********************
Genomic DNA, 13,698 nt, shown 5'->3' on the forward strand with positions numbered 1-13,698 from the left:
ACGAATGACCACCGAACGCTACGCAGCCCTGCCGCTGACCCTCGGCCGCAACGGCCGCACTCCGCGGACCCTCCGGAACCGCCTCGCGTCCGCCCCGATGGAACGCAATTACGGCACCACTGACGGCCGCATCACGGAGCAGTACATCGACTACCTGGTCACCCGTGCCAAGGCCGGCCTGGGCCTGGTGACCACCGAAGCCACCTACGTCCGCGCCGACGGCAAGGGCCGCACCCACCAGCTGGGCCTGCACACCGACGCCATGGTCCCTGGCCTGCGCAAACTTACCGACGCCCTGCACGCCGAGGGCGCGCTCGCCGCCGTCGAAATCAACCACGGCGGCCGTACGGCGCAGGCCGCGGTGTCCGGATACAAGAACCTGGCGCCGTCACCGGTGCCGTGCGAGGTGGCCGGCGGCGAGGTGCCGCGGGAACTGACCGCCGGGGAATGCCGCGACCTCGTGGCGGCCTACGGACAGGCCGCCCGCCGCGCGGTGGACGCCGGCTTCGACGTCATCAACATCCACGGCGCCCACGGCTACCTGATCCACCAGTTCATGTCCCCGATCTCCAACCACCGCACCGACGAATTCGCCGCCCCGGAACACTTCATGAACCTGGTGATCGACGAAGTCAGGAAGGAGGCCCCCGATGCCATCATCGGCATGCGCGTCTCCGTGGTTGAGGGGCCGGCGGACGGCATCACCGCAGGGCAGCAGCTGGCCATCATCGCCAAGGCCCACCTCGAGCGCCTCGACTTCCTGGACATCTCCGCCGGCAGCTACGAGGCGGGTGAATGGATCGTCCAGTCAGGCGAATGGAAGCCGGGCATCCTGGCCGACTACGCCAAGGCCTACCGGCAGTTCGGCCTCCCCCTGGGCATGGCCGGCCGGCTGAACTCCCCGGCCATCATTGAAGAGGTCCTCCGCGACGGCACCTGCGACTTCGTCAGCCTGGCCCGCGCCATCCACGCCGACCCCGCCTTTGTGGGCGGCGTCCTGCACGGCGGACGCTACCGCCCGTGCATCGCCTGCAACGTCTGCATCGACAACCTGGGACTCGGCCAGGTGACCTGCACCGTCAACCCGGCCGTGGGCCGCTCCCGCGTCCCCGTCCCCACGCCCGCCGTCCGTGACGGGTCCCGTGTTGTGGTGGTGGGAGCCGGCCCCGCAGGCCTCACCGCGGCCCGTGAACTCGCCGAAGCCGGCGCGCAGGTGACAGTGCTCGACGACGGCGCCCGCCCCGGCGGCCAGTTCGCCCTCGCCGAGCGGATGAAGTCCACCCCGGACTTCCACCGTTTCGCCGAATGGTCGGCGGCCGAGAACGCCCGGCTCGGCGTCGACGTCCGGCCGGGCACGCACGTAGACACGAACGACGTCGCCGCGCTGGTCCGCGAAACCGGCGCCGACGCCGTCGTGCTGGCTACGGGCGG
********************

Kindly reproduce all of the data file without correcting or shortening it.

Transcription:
Genomic DNA, 13,698 nt, shown 5'->3' on the forward strand with positions numbered 1-13,698 from the left:
ACGAATGACCACCGAACGCTACGCAGCCCTGCCGCTGACCCTCGGCCGCAACGGCCGCACTCCGCGGACCCTCCGGAACCGCCTCGCGTCCGCCCCGATGGAACGCAATTACGGCACCACTGACGGCCGCATCACGGAGCAGTACATCGACTACCTGGTCACCCGTGCCAAGGCCGGCCTGGGCCTGGTGACCACCGAAGCCACCTACGTCCGCGCCGACGGCAAGGGCCGCACCCACCAGCTGGGCCTGCACACCGACGCCATGGTCCCTGGCCTGCGCAAACTTACCGACGCCCTGCACGCCGAGGGCGCGCTCGCCGCCGTCGAAATCAACCACGGCGGCCGTACGGCGCAGGCCGCGGTGTCCGGATACAAGAACCTGGCGCCGTCACCGGTGCCGTGCGAGGTGGCCGGCGGCGAGGTGCCGCGGGAACTGACCGCCGGGGAATGCCGCGACCTCGTGGCGGCCTACGGACAGGCCGCCCGCCGCGCGGTGGACGCCGGCTTCGACGTCATCAACATCCACGGCGCCCACGGCTACCTGATCCACCAGTTCATGTCCCCGATCTCCAACCACCGCACCGACGAATTCGCCGCCCCGGAACACTTCATGAACCTGGTGATCGACGAAGTCAGGAAGGAGGCCCCCGATGCCATCATCGGCATGCGCGTCTCCGTGGTTGAGGGGCCGGCGGACGGCATCACCGCAGGGCAGCAGCTGGCCATCATCGCCAAGGCCCACCTCGAGCGCCTCGACTTCCTGGACATCTCCGCCGGCAGCTACGAGGCGGGTGAATGGATCGTCCAGTCAGGCGAATGGAAGCCGGGCATCCTGGCCGACTACGCCAAGGCCTACCGGCAGTTCGGCCTCCCCCTGGGCATGGCCGGCCGGCTGAACTCCCCGGCCATCATTGAAGAGGTCCTCCGCGACGGCACCTGCGACTTCGTCAGCCTGGCCCGCGCCATCCACGCCGACCCCGCCTTTGTGGGCGGCGTCCTGCACGGCGGACGCTACCGCCCGTGCATCGCCTGCAACGTCTGCATCGACAACCTGGGACTCGGCCAGGTGACCTGCACCGTCAACCCGGCCGTGGGCCGCTCCCGCGTCCCCGTCCCCACGCCCGCCGTCCGTGACGGGTCCCGTGTTGTGGTGGTGGGAGCCGGCCCCGCAGGCCTCACCGCGGCCCGTGAACTCGCCGAAGCCGGCGCGCAGGTGACAGTGCTCGACGACGGCGCCCGCCCCGGCGGCCAGTTCGCCCTCGCCGAGCGGATGAAGTCCACCCCGGACTTCCACCGTTTCGCCGAATGGTCGGCGGCCGAGAACGCCCGGCTCGGCGTCGACGTCCGGCCGGGCACGCACGTAGACACGAACGACGTCGCCGCGCTGGTCCGCGAAACCGGCGCCGACGCCGTCGTGCTGGCTACGGGCGG